Since I worked as a speechwriter for a number of years — and would write more speeches, if the right clients came along — I thought I’d do at least one public-speaking-related episode of “Between the Black & the White.”
Public speaking can be hard, and some of us are afraid to do it. A lot of factors go into that fear — who the audience is, how well we know the subject matter, whether we’ve had a chance to practice, and so forth — and I’m not sure it ever goes away completely. One looming part of the fear of speaking in public is wondering how our words will be heard.
Most of us have had the experience of listening to someone speaking in monotone. They put no emphasis on any certain words or syllables, and live up to what “monotone” means: one tone, one sound. Their words change, but their delivery doesn’t. From that experience, we know there’s good reason for “monotonous” to be synonymous with “boring.”
If we remember what it’s like to be bored by a speaker, then we never want to be boring when we’re the one speaking! Avoiding a monotone delivery can help in that regard, but it can also do much more.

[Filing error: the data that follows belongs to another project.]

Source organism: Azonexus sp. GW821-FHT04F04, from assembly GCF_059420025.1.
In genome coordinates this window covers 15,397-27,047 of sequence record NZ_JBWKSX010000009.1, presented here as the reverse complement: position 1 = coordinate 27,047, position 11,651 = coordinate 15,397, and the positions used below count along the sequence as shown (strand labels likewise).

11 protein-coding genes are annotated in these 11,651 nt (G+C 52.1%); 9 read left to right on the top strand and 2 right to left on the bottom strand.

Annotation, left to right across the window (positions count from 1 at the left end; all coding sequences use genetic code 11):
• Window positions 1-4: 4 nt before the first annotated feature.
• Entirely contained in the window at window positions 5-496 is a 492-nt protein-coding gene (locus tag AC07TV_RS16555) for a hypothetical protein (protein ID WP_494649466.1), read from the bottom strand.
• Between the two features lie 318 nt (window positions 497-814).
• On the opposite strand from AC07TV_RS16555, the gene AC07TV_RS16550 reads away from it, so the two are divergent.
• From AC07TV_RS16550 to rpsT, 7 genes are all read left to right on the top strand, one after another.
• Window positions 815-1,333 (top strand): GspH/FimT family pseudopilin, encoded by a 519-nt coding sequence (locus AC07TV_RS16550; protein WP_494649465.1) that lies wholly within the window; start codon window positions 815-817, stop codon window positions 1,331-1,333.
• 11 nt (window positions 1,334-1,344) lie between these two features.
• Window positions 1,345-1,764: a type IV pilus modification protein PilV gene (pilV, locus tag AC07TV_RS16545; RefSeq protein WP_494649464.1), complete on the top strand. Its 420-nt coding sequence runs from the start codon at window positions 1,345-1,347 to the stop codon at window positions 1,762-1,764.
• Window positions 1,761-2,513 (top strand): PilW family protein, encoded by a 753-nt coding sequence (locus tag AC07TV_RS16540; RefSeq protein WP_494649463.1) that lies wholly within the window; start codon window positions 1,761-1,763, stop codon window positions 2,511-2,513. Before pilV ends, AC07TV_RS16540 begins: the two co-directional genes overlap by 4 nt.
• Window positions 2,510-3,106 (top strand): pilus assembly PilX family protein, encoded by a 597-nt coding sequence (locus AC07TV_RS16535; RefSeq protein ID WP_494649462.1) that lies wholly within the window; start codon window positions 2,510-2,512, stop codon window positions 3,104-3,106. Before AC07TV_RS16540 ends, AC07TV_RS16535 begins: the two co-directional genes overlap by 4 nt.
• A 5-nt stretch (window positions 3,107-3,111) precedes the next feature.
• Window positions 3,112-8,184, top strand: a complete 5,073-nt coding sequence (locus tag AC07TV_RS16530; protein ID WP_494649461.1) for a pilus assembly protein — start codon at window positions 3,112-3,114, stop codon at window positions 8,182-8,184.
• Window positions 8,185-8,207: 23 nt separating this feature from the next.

Back when I was teaching I developed an easy demonstration of how adding just a bit of emphasis can change the meaning of a simple statement. The nice thing is that we do it naturally all the time — it’s not a new skill to master, just a technique to be aware of that can help us make the points we want to make. “The Value of Inflection” lies not only in what it can do to help us avoid being monotonous, but in the fact that it’s something we already use in our day-to-day lives.
You’re probably comfortable enough with using inflection that this video won’t help you much, and it might be hard to find a tactful way to suggest that your monotone friend watch it — but, there it is:
If you’re a teacher, though, and you want to help your students develop their public speaking skills, feel free to use this exercise or one like it. Let me know how it goes!
Thanks, and have a great day!by